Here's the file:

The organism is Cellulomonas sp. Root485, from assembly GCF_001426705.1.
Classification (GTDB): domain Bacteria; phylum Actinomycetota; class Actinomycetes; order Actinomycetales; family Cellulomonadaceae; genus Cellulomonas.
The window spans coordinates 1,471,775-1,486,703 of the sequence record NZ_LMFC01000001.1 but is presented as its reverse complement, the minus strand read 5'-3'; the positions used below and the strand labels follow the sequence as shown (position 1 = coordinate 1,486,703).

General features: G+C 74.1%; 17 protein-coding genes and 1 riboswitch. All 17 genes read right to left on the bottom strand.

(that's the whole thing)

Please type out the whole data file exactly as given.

The organism is Cellulomonas sp. Root485, from assembly GCF_001426705.1.
Classification (GTDB): domain Bacteria; phylum Actinomycetota; class Actinomycetes; order Actinomycetales; family Cellulomonadaceae; genus Cellulomonas.
The window spans coordinates 1,471,775-1,486,703 of the sequence record NZ_LMFC01000001.1 but is presented as its reverse complement, the minus strand read 5'-3'; the positions used below and the strand labels follow the sequence as shown (position 1 = coordinate 1,486,703).

General features: G+C 74.1%; 17 protein-coding genes and 1 riboswitch. All 17 genes read right to left on the bottom strand.